a) arrest the asset anyway and lose any future help in targeting Joe Blow?
    b) arrest Joe Blow and tell him you know the asset stole the car for him?
    c) arrest Joe Blow and water board him until he confesses?
    d) tell the family that you’ll do your best even if you know that you have little chance?
    e) pass on the intelligence that Joe Blow was involved?
    f) tell the asset to get closer to Joe Blow and next time try to divert the car so that a tracker can be fitted?

    I’d suggest that anything other than a) to c) is being called “collusion”.

    I’d further suggest that anything other than d) to f) is irresponsible and likely to lead to further lose of life.

  • NotNowJohnny

    Remind me why the psni is not an acceptable police force. I’m not saying that it is or isn’t. I just want to see the reasons clearly written down. And what changes would you like to see made to it to make it acceptable?

  • NotNowJohnny

    The problem with this proposal is that too many people are still being ‘t*ts’ now.

  • NotNowJohnny

    We will never get to this point. There is just too much bigotry, bitterness and sectarianism. Too many people want to continue to focus on the past. Some people want revenge. Others need to justify their murderous acts. Others want to be seen as the great champion of the victim and the honourable seeker of justice. Meanwhile the victims are just pawns in this awful game. The so called search for justice and the quest to deal with the past is merely a means of continuing the conflict.

  • Korhomme

    Were you, as a patient, to come to me and seek advice for a chronic malaise, a general feeling of being sub-par, listlessness, lack of energy, and an indefinable but very definite and persistent feeling that there was something seriously wrong, I would investigate you thoroughly. Were I to find that you had a major internal corruption which had progressed to a large and festering abscess, I would advise that you would never be better without an operation. The operation would be a very major procedure to lance and drain the fester, and to ensure that all sources of internal corruption and disease were located and eradicated. I would advise that you would be seriously unwell after such a procedure, perhaps to the extent of needing a stay in intensive care, but that you would slowly recover and return to full health, vitality and the enjoyment of life.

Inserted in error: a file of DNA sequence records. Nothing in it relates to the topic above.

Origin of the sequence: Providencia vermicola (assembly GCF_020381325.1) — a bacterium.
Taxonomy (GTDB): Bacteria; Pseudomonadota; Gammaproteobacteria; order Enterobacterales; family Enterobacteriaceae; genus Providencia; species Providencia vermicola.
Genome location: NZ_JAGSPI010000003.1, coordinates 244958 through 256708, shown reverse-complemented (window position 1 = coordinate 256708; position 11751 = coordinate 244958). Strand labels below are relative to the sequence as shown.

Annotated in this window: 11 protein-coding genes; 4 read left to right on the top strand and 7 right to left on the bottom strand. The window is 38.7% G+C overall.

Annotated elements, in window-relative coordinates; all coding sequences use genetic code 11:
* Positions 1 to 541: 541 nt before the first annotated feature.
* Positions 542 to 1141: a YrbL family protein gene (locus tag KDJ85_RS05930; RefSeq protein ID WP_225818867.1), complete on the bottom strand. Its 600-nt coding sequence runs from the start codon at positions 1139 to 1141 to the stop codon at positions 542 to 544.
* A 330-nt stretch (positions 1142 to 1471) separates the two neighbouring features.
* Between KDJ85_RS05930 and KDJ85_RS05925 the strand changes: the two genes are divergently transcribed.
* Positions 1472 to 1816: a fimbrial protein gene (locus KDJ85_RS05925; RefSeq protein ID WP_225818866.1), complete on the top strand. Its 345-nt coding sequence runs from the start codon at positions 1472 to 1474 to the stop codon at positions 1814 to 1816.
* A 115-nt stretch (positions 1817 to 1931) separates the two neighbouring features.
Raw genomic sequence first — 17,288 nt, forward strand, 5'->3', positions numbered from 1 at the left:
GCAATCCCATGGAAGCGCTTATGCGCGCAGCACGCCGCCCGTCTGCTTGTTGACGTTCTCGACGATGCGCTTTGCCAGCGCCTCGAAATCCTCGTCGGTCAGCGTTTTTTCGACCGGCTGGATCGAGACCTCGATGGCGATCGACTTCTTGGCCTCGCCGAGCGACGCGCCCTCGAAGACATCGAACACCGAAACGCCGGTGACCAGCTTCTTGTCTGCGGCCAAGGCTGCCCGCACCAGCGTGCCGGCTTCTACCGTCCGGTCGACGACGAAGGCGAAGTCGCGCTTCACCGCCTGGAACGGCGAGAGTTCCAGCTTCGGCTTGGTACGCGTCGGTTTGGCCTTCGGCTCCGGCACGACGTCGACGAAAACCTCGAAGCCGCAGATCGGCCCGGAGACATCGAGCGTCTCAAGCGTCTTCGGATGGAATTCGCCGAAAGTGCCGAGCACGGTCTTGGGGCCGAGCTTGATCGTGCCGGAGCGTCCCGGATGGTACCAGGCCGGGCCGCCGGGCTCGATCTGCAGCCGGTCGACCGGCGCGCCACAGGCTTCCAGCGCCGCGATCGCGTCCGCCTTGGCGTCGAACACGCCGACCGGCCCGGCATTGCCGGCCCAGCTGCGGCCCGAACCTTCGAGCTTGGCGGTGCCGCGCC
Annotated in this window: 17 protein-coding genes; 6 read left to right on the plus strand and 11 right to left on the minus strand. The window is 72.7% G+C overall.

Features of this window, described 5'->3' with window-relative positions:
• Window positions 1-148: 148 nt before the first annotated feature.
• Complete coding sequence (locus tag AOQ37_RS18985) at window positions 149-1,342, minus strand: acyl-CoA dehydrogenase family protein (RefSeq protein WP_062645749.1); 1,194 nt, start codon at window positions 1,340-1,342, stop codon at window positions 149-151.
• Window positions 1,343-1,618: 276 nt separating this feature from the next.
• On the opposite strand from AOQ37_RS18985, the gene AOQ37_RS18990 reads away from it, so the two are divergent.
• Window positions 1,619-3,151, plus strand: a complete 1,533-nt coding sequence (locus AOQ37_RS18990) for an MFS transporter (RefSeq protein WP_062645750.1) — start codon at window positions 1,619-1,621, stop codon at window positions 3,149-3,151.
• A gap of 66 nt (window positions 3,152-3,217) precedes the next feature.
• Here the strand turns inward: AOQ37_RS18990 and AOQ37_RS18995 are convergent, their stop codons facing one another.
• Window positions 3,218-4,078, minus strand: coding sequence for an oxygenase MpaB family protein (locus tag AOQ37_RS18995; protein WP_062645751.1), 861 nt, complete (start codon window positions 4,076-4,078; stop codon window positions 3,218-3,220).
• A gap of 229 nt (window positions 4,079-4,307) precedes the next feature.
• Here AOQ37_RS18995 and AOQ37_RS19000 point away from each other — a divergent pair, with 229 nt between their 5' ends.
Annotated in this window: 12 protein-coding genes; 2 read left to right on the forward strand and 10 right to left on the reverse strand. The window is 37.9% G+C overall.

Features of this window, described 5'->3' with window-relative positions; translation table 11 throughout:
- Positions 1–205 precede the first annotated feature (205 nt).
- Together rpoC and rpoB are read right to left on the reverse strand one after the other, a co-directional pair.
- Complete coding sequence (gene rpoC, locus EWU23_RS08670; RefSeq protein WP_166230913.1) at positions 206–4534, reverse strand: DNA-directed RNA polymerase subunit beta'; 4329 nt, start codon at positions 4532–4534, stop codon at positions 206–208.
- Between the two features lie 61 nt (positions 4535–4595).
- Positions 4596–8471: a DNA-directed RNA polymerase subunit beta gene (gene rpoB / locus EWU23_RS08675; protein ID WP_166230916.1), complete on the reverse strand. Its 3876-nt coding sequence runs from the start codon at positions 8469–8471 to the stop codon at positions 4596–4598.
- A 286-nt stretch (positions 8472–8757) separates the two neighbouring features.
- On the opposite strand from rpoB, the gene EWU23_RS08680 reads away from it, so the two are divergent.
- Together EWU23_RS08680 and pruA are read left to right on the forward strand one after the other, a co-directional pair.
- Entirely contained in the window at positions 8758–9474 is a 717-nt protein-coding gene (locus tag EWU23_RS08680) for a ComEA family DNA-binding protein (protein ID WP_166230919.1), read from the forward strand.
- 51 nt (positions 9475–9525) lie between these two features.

Would you undergo the operation?

  • MainlandUlsterman

    the asset is very unlikely to and the rest of his unit are rendered much less able to do so

  • MainlandUlsterman

    I said nothing of the sort, Gary

  • MainlandUlsterman

    Da Silva conducted a mini-review of the effectiveness in the late 80s of agent-running, reported in Ch5 of his report. Not comprehensive over the whole Troubles and it’s not provable of course but he accepted overall lives had been saved.

  • MainlandUlsterman

    that sounds very vague info though – is that enough to act on, operationally?

  • Christopher Owens
  • NotNowJohnny

    I’m looking for a descriptive term here.

  • Zig70

    Whatever your take on how involved the RUC were, the back turning by so-called liberal unionists and media is pretty galling. We know where we stand.

  • SeaanUiNeill

    Thank you Brian for a describing just how unclear the actual value of the policy is in retrospect.

  • SeaanUiNeill

    But that is Sir Desmond’s opinion MU, not arguable as solid fact. By definition it must always be an evaluation of what remains a limited perception as we are only looking at those aspects of what went on that may be made public.

    While Sir Desmond claims he was “given access to all the evidence I sought including highly sensitive intellegence files”, it is clear that, given the extent of the duplicity which was revealed, how can anyone even begin to imagined me that he was given complete and unrestricted access to every pertinent scrap of information. Any genuine full and objective assessment of the states clandestine activity in the troubles is an impossibility given the controversial nature of what might be revealed.

  • MainlandUlsterman

    He had access to more evidence than either of us

  • SeaanUiNeill